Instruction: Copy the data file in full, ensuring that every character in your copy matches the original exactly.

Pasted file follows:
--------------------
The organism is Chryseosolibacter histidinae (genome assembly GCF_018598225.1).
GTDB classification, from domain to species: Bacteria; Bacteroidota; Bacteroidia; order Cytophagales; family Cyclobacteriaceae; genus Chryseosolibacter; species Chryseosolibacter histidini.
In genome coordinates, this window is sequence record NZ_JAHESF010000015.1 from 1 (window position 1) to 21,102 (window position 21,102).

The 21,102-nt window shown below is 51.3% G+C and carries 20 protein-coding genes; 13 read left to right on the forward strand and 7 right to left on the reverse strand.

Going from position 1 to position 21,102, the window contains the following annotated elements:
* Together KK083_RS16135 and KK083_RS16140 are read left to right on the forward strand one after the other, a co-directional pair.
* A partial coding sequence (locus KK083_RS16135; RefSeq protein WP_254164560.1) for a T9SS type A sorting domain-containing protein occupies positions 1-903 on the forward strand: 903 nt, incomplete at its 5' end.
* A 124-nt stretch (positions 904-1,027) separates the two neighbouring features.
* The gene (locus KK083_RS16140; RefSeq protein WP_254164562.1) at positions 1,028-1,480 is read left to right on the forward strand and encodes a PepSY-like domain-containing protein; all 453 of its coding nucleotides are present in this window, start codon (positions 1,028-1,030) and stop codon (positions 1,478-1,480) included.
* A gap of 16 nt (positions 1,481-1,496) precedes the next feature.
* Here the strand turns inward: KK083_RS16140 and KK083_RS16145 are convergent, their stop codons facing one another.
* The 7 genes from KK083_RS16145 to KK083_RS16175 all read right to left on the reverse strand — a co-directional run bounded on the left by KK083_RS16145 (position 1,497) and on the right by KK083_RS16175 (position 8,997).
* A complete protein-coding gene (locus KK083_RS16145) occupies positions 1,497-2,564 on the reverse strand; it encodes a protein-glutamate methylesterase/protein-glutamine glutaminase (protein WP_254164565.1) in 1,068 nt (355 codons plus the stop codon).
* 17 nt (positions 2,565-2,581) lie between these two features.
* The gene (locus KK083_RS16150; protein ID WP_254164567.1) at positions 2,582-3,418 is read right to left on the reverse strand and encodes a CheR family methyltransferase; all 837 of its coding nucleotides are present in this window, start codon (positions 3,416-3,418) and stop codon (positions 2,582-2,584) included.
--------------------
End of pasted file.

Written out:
The organism is Chryseosolibacter histidinae (genome assembly GCF_018598225.1).
GTDB classification, from domain to species: Bacteria; Bacteroidota; Bacteroidia; order Cytophagales; family Cyclobacteriaceae; genus Chryseosolibacter; species Chryseosolibacter histidini.
In genome coordinates, this window is sequence record NZ_JAHESF010000015.1 from 1 (window position 1) to 21,102 (window position 21,102).

The 21,102-nt window shown below is 51.3% G+C and carries 20 protein-coding genes; 13 read left to right on the forward strand and 7 right to left on the reverse strand.

Going from position 1 to position 21,102, the window contains the following annotated elements:
* Together KK083_RS16135 and KK083_RS16140 are read left to right on the forward strand one after the other, a co-directional pair.
* A partial coding sequence (locus KK083_RS16135; RefSeq protein WP_254164560.1) for a T9SS type A sorting domain-containing protein occupies positions 1-903 on the forward strand: 903 nt, incomplete at its 5' end.
* A 124-nt stretch (positions 904-1,027) separates the two neighbouring features.
* The gene (locus KK083_RS16140; RefSeq protein WP_254164562.1) at positions 1,028-1,480 is read left to right on the forward strand and encodes a PepSY-like domain-containing protein; all 453 of its coding nucleotides are present in this window, start codon (positions 1,028-1,030) and stop codon (positions 1,478-1,480) included.
* A gap of 16 nt (positions 1,481-1,496) precedes the next feature.
* Here the strand turns inward: KK083_RS16140 and KK083_RS16145 are convergent, their stop codons facing one another.
* The 7 genes from KK083_RS16145 to KK083_RS16175 all read right to left on the reverse strand — a co-directional run bounded on the left by KK083_RS16145 (position 1,497) and on the right by KK083_RS16175 (position 8,997).
* A complete protein-coding gene (locus KK083_RS16145) occupies positions 1,497-2,564 on the reverse strand; it encodes a protein-glutamate methylesterase/protein-glutamine glutaminase (protein WP_254164565.1) in 1,068 nt (355 codons plus the stop codon).
* 17 nt (positions 2,565-2,581) lie between these two features.
* The gene (locus KK083_RS16150; protein ID WP_254164567.1) at positions 2,582-3,418 is read right to left on the reverse strand and encodes a CheR family methyltransferase; all 837 of its coding nucleotides are present in this window, start codon (positions 3,416-3,418) and stop codon (positions 2,582-2,584) included.